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Gentlemen's Hours: Remembering STS-48, Thirty Years On

Still in the grasp of the RMS, the massive UARS payload is readied for deployment. Photo Credit: NASA

Late in September 2011, the skies above the Pacific Ocean were illuminated by an astonishing fireshow. NASA’s Upper Atmosphere Research Satellite (UARS)—launched 30 years ago today, on 12 September 1991—returned to Earth in a blaze of glowing debris. Originally planned to survive for just two years, UARS spent more than a decade examining gas concentrations and pressures, the effects of solar irradiance and ozone levels in the Earth’s atmosphere. From its vantage point high above the planet, UARS observed 80 degrees in latitude and furnished scientists with near-global coverage of the stratosphere and mesosphere regions.



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'Wounds In Your Own Country': Remembering 9/11 From Space, 20 Years On

Smoke covers New York City like a shroud on 11 September 2001, as seen by the cameras of the Expedition 3 crew. Photo Credit: NASA

There are some events in our lives which leave an indelible mark, perhaps none more so than the loss of almost 3,000 innocents on the morning of 11 September 2001, when a pair of commercial airliners ploughed into the North and South Towers of the World Trade Center (WTC) in New York City. Another jet later hit the Pentagon in Arlington, Va., and—thanks to the selfless heroism of its passengers and crew—a fourth failed to reach its target in Washington, D.C., and instead crashed into a field, near Shanksville, Penn. That dreadful day, 20 Septembers ago, reminded us that although evil endures in our world, the goodness of humanity can and will ultimately prevail.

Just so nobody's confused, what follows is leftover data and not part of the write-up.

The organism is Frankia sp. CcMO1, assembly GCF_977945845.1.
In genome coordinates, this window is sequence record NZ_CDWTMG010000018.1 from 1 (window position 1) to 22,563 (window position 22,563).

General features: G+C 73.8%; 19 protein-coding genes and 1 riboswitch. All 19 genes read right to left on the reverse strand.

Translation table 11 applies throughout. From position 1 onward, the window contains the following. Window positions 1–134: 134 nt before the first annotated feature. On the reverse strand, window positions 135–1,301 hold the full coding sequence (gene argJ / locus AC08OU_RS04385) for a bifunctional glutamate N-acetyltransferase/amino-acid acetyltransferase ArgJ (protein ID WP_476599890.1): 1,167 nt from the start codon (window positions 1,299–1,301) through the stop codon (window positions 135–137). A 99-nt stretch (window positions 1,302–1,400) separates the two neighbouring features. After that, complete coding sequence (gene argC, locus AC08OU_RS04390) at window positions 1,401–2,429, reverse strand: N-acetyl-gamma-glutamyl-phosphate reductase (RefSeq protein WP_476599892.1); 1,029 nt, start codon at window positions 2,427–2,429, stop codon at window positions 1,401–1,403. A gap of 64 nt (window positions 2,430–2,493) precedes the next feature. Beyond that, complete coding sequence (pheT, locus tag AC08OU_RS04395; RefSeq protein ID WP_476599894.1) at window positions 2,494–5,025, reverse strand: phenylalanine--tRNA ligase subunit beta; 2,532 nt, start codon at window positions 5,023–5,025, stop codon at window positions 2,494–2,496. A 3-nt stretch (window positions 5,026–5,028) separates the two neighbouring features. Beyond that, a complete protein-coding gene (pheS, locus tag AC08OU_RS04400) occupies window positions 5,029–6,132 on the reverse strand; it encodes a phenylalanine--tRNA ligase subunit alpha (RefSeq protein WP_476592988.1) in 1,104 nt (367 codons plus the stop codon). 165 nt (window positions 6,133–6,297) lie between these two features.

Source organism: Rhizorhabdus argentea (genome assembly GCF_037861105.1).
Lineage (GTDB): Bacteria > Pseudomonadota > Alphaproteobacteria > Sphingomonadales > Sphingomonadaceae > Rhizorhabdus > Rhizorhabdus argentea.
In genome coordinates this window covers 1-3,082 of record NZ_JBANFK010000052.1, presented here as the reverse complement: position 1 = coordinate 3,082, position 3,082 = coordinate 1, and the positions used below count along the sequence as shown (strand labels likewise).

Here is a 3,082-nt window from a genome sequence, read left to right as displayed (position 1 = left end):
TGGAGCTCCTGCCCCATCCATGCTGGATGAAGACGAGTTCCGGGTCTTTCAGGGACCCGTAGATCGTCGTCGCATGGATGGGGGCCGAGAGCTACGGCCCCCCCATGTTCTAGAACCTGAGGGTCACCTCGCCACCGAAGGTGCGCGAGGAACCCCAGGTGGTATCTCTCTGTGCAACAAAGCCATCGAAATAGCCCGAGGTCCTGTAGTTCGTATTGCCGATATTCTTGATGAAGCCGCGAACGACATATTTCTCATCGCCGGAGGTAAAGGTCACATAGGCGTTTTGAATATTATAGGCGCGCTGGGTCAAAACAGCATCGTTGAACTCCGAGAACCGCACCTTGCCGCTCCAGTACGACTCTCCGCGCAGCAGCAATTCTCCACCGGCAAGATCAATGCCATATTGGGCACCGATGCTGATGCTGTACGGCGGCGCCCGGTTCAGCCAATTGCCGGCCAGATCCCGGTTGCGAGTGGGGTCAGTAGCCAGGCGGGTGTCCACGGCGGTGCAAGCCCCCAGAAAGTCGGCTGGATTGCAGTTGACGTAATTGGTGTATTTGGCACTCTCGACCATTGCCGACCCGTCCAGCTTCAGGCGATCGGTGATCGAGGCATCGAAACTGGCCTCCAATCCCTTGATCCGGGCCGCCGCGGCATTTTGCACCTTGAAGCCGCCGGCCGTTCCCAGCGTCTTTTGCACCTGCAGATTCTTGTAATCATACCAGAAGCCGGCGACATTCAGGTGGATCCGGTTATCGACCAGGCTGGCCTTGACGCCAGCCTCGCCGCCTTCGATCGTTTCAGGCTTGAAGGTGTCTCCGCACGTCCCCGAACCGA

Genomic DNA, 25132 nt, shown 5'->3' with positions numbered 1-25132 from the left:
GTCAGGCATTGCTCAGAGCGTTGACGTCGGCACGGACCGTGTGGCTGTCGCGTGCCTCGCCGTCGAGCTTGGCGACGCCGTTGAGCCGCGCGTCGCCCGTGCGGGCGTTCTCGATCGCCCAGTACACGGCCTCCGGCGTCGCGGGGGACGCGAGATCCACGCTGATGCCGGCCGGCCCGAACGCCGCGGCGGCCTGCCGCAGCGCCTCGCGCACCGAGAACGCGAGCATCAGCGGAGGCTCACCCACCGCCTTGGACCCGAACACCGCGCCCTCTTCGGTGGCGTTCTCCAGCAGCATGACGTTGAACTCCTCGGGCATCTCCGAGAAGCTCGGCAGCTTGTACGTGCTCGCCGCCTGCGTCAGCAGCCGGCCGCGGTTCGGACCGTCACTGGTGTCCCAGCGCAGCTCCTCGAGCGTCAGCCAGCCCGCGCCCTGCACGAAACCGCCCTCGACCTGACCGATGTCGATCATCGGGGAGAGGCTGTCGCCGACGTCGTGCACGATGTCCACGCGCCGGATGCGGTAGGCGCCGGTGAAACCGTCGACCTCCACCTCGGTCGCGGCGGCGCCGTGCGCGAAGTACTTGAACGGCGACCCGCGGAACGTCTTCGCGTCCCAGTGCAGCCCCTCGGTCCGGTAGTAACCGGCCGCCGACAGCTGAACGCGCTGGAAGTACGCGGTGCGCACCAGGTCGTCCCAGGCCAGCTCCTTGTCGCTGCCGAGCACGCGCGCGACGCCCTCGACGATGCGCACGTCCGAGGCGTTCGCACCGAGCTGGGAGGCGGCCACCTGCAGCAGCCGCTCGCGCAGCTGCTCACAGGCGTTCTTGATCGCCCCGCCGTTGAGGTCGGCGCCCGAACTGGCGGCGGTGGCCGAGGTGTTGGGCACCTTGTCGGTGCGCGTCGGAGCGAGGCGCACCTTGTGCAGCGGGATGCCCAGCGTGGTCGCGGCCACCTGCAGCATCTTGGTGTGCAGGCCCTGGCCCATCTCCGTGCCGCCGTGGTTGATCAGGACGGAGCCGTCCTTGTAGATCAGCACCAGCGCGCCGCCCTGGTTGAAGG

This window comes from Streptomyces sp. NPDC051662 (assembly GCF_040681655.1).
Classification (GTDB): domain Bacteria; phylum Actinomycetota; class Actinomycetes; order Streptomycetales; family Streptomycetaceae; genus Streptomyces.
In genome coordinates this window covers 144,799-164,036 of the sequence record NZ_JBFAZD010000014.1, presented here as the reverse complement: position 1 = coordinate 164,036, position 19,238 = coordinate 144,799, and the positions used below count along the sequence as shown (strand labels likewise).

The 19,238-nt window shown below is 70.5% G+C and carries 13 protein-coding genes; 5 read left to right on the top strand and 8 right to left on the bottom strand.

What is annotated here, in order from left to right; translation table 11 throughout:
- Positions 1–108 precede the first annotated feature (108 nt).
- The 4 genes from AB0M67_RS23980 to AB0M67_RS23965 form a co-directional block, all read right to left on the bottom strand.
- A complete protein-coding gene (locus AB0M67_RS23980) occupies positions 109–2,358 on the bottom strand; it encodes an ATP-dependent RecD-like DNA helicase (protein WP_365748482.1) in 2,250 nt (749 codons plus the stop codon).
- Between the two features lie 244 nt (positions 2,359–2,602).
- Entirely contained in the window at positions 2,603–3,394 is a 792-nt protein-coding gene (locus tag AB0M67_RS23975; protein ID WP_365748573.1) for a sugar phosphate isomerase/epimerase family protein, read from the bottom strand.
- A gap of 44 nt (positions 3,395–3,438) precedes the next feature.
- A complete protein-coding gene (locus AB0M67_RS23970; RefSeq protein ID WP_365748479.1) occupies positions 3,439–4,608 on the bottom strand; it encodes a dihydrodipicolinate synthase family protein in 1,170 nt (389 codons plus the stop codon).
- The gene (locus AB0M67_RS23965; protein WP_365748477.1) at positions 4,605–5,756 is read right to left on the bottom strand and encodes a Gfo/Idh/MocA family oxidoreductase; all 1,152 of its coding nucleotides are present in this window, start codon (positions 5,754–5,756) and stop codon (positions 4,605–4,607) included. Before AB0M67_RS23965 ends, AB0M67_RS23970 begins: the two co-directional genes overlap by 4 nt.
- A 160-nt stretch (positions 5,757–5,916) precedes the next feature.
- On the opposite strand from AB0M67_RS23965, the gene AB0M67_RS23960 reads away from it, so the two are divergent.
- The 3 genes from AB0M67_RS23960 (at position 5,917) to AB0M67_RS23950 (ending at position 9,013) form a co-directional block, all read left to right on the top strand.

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James Webb Space Telescope Completes Testing, Prepares for Historic Launch This Fall

After many delays, the James Webb Space Telescope has now been fully assembled and tested. Photo Credit: NASA/Chris Gunn

Almost there! After years of delays, NASA’s James Webb Space Telescope (JWST) is finally nearing its launch date. This week, NASA announced that JWST has completed its final tests. This is a huge milestone, and now the telescope is being prepared for shipment to its launch site at Arianespace’s ELA-3 launch complex at the European Spaceport in Kourou, French Guiana. The testing was conducted at Northrop Grumman.